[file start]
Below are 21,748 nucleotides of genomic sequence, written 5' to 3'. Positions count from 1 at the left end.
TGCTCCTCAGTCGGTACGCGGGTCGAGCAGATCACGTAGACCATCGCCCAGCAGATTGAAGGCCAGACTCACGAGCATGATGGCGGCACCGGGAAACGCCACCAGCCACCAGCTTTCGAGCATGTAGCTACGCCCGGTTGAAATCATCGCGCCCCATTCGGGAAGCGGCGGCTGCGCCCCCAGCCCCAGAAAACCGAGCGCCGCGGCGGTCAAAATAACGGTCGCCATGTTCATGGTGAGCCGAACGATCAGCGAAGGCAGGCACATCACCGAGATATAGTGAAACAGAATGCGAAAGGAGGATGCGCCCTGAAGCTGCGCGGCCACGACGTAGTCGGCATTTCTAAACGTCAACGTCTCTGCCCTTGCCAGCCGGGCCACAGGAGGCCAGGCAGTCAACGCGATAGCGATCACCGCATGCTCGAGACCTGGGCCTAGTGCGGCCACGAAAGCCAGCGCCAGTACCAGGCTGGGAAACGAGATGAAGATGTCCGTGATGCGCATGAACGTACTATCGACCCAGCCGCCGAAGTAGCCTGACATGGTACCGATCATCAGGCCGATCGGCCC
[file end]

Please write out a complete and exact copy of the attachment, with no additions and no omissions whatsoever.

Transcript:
Below are 21,748 nucleotides of genomic sequence, written 5' to 3'. Positions count from 1 at the left end.
TGCTCCTCAGTCGGTACGCGGGTCGAGCAGATCACGTAGACCATCGCCCAGCAGATTGAAGGCCAGACTCACGAGCATGATGGCGGCACCGGGAAACGCCACCAGCCACCAGCTTTCGAGCATGTAGCTACGCCCGGTTGAAATCATCGCGCCCCATTCGGGAAGCGGCGGCTGCGCCCCCAGCCCCAGAAAACCGAGCGCCGCGGCGGTCAAAATAACGGTCGCCATGTTCATGGTGAGCCGAACGATCAGCGAAGGCAGGCACATCACCGAGATATAGTGAAACAGAATGCGAAAGGAGGATGCGCCCTGAAGCTGCGCGGCCACGACGTAGTCGGCATTTCTAAACGTCAACGTCTCTGCCCTTGCCAGCCGGGCCACAGGAGGCCAGGCAGTCAACGCGATAGCGATCACCGCATGCTCGAGACCTGGGCCTAGTGCGGCCACGAAAGCCAGCGCCAGTACCAGGCTGGGAAACGAGATGAAGATGTCCGTGATGCGCATGAACGTACTATCGACCCAGCCGCCGAAGTAGCCTGACATGGTACCGATCATCAGGCCGATCGGCCC